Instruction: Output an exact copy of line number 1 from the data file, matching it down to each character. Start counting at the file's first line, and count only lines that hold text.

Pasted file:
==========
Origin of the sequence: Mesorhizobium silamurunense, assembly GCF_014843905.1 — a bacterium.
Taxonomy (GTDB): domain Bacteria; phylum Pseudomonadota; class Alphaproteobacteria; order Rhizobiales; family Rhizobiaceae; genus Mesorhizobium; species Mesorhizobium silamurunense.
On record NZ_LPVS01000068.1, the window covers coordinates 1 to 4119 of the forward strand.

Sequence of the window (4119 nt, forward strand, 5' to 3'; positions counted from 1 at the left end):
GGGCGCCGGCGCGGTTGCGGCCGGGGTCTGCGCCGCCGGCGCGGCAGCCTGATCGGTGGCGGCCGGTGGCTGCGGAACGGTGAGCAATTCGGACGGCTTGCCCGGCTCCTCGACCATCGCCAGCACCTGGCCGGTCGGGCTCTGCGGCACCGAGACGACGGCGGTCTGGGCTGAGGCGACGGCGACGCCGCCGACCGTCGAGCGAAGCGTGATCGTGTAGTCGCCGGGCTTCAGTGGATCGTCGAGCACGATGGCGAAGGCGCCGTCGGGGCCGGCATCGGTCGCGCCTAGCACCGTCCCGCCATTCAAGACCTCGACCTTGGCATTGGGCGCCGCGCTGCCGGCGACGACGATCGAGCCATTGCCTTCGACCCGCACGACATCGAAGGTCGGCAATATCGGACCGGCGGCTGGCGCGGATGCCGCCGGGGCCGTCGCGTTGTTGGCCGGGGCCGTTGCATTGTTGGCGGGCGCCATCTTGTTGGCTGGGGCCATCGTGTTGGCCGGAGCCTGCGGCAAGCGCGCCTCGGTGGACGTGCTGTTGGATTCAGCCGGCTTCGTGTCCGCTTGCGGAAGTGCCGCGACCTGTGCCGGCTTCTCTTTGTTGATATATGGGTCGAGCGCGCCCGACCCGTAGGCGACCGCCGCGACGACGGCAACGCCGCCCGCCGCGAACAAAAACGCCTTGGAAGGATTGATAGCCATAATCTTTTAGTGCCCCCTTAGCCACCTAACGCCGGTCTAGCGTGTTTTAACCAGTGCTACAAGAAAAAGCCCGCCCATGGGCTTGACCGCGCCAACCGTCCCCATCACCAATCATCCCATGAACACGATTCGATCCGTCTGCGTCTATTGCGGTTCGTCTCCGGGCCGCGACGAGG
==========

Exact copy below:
Origin of the sequence: Mesorhizobium silamurunense, assembly GCF_014843905.1 — a bacterium.